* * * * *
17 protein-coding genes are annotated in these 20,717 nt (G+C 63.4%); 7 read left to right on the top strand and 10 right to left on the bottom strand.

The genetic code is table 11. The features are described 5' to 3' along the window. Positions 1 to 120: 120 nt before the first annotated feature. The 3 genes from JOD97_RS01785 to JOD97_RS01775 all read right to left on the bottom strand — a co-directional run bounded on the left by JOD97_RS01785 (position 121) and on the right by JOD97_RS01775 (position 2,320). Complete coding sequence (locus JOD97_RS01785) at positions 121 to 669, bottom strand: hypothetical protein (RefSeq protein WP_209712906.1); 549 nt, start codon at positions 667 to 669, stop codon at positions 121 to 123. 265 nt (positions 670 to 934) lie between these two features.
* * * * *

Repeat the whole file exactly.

17 protein-coding genes are annotated in these 20,717 nt (G+C 63.4%); 7 read left to right on the top strand and 10 right to left on the bottom strand.

The genetic code is table 11. The features are described 5' to 3' along the window. Positions 1 to 120: 120 nt before the first annotated feature. The 3 genes from JOD97_RS01785 to JOD97_RS01775 all read right to left on the bottom strand — a co-directional run bounded on the left by JOD97_RS01785 (position 121) and on the right by JOD97_RS01775 (position 2,320). Complete coding sequence (locus JOD97_RS01785) at positions 121 to 669, bottom strand: hypothetical protein (RefSeq protein WP_209712906.1); 549 nt, start codon at positions 667 to 669, stop codon at positions 121 to 123. 265 nt (positions 670 to 934) lie between these two features.